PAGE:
, April 2012
The eighth of the [Albert Camus'] ten operas, Caligula is grand opera at its finest—a powerful and disturbing work.
…the music is lyrical, horrifying, humorous, tragic, sensuous, captivating and repulsive, as suits the drama. Glanert’s orchestration favors the high and low extremes of each instrument’s range, creating an abiding sense of tension throughout the opera. The final scene…is musically breathtaking. Here Glanert builds enormous tension through making the music grow increasingly slow and quiet. Hans-Ulrich Treichel’s libretto…streamlines scenes to meet the needs of operatic treatment.
The Frankfurt production was blessed with a superb cast. Baritone Ashley Holland sings the difficult lead role with great aplomb…Holland makes it sound natural to the character. Caligula is a great addition to the baritone repertoire, and Holland makes a fine champion for it. As Caesonia, Caligula’s wife, mezzo-soprano Michaela Schuster proves to be a versatile and accomplished interpreter. Martin Wölfel sings the role of Helicon…with a projective power not usually associated with countertenors. As Cherea…bass Gregory Frank conveys confidence, control and a restrained fearlessness. Markus Stenz leads an energetic, dynamic performance by cast, orchestra and chorus. Kudos to the chorus for their wonderful performance of Act IV’s “Deine Augen sind leer”…a poignant, largely a cappella lament on the futility and emptiness of the world Caligula has wrought.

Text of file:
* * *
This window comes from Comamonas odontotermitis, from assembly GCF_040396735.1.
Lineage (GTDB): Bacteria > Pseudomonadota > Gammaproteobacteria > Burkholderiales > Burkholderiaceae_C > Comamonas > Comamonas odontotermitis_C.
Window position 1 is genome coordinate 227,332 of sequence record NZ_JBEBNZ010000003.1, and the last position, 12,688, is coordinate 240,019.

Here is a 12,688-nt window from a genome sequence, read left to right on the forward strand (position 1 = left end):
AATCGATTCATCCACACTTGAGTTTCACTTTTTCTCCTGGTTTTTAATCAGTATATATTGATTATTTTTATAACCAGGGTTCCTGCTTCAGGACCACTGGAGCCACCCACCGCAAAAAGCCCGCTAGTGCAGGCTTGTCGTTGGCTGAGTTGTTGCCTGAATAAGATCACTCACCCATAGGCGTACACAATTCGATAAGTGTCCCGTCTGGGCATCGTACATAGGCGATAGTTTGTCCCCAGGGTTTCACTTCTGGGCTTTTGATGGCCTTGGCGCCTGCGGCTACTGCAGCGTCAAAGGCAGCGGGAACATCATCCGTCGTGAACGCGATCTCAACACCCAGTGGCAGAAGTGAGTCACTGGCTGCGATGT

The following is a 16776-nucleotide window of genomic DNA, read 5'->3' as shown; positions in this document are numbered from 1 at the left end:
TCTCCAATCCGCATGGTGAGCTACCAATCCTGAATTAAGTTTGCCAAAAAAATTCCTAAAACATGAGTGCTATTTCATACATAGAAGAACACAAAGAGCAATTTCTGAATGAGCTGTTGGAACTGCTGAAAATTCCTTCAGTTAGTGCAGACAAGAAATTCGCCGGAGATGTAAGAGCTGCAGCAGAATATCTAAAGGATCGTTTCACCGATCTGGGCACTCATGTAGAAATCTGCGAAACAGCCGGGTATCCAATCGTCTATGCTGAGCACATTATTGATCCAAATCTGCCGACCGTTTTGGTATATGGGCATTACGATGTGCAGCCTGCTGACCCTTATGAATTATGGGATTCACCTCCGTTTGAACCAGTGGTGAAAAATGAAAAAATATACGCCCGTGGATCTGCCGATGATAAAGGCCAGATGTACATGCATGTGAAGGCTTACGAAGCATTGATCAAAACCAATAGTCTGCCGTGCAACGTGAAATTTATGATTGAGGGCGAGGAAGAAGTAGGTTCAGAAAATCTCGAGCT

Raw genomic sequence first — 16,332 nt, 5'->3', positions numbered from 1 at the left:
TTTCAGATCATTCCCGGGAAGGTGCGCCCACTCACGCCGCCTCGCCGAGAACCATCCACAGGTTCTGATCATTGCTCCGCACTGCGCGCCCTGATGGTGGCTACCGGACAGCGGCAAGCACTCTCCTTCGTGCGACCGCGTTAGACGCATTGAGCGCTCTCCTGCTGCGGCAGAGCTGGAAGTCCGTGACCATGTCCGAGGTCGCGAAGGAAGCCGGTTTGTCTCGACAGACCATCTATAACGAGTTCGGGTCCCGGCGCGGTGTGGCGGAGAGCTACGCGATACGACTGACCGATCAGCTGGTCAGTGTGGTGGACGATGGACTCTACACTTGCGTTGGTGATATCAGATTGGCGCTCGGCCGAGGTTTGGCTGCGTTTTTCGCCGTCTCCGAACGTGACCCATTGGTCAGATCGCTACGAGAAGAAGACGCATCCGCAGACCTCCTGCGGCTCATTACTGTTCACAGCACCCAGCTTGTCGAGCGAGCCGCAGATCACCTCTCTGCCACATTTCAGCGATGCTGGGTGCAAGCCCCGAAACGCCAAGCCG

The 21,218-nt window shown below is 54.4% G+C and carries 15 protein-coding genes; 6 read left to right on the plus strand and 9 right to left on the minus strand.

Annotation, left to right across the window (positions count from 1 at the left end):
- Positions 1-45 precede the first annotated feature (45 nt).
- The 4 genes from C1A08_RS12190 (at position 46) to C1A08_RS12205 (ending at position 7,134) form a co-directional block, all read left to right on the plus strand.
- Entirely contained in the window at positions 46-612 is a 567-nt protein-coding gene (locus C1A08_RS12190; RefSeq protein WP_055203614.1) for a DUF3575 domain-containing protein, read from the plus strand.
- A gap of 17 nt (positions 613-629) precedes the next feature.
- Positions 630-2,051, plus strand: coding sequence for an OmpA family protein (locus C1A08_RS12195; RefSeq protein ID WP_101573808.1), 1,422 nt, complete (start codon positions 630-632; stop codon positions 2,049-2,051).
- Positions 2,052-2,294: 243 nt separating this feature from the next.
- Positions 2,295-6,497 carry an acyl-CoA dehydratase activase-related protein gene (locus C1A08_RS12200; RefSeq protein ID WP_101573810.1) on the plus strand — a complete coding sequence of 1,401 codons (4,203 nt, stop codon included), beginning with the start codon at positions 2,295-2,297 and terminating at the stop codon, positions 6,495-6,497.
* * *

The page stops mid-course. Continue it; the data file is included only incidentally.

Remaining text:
Glanert is to be commended for creating one that is also compelling—and appealing. Caligula deserves to be presented in the major opera houses of the world. © 2012 Opera News Read complete review